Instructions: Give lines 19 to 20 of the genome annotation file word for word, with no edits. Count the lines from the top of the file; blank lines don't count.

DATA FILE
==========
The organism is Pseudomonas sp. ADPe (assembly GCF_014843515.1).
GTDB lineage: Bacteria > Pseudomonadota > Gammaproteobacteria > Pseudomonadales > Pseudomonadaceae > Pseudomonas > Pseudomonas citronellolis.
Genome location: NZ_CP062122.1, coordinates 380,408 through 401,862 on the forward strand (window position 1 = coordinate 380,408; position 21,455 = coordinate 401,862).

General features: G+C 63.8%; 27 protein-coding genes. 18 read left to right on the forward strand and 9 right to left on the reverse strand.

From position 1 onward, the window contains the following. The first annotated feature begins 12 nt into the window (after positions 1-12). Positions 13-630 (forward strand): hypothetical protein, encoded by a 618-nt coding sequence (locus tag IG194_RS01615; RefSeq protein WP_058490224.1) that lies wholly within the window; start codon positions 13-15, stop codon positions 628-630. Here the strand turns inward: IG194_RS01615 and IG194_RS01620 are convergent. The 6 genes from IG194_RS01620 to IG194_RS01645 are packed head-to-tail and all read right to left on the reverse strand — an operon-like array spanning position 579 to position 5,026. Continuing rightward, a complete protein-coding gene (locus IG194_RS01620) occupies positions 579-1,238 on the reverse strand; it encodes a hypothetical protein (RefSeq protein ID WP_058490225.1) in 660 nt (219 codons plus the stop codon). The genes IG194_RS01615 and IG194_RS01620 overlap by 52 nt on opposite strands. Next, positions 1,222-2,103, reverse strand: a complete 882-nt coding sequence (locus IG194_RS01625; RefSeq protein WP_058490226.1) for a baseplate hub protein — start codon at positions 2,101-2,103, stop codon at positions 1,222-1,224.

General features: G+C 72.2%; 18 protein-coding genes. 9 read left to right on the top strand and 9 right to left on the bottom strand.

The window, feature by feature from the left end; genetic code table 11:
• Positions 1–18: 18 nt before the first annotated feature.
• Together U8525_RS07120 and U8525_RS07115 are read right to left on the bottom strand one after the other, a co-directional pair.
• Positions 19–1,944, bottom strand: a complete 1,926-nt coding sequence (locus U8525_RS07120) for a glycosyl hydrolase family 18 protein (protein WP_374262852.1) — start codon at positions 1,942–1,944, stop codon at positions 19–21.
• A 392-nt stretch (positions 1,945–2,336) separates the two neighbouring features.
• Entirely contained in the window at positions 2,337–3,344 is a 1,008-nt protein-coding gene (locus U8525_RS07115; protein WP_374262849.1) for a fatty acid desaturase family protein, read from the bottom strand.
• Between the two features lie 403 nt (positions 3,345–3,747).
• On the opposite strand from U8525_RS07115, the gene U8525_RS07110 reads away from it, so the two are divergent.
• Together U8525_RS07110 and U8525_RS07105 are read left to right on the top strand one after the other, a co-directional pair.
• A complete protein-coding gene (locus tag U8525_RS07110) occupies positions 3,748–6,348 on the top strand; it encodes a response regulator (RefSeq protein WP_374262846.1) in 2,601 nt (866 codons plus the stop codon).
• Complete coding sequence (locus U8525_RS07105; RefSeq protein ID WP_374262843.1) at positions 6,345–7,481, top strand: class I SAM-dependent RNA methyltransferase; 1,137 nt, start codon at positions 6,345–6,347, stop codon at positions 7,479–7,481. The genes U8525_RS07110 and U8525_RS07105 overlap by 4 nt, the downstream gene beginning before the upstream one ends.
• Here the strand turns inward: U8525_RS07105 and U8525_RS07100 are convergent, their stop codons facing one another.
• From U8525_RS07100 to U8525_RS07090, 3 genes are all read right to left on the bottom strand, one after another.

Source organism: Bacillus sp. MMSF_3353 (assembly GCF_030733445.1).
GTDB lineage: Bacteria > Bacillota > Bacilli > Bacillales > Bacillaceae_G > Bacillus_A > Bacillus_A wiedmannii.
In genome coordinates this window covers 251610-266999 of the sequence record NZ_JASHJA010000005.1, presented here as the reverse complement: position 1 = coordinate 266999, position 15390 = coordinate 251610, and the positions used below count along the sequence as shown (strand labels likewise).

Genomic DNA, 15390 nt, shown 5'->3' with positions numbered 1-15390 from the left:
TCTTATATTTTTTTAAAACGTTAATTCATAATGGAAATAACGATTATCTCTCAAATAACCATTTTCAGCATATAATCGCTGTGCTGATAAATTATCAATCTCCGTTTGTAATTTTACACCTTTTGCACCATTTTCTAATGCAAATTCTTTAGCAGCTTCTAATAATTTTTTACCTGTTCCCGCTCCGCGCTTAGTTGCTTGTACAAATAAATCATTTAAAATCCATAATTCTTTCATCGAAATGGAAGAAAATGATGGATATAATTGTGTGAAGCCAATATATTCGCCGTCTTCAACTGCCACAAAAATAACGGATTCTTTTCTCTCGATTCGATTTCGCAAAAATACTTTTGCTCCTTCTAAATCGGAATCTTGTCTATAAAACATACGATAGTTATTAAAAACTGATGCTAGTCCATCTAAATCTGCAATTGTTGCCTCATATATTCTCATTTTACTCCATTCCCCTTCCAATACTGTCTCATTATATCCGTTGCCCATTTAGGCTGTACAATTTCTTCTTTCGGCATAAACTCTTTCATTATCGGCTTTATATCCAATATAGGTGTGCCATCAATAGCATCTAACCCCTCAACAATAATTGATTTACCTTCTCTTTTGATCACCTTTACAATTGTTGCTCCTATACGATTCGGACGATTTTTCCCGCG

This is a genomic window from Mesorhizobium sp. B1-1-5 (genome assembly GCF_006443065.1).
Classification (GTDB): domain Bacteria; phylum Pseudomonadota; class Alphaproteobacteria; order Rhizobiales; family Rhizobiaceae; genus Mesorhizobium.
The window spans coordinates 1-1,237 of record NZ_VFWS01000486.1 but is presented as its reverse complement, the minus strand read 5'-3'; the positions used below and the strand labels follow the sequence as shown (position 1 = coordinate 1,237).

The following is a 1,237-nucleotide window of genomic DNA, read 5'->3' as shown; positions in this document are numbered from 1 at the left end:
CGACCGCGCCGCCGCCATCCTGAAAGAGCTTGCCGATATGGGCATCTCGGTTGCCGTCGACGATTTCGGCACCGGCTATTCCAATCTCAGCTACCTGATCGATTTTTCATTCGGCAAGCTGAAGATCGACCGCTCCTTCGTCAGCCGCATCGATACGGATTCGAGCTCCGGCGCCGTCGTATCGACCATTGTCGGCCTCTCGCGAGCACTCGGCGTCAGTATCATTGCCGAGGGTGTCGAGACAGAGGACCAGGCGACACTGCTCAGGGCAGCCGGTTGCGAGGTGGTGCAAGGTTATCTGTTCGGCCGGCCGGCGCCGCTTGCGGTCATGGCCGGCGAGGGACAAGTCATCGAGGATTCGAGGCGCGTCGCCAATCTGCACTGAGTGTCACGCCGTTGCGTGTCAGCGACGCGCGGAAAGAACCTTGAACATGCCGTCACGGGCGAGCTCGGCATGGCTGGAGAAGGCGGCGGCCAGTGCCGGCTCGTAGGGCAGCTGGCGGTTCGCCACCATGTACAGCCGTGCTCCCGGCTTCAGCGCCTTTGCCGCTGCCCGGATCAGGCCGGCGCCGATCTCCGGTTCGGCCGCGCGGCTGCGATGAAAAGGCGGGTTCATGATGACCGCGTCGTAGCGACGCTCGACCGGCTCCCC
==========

• From U8525_RS07100 to U8525_RS07090, 3 genes are all read right to left on the bottom strand, one after another.

Source organism: Bacillus sp. MMSF_3353 (assembly GCF_030733445.1).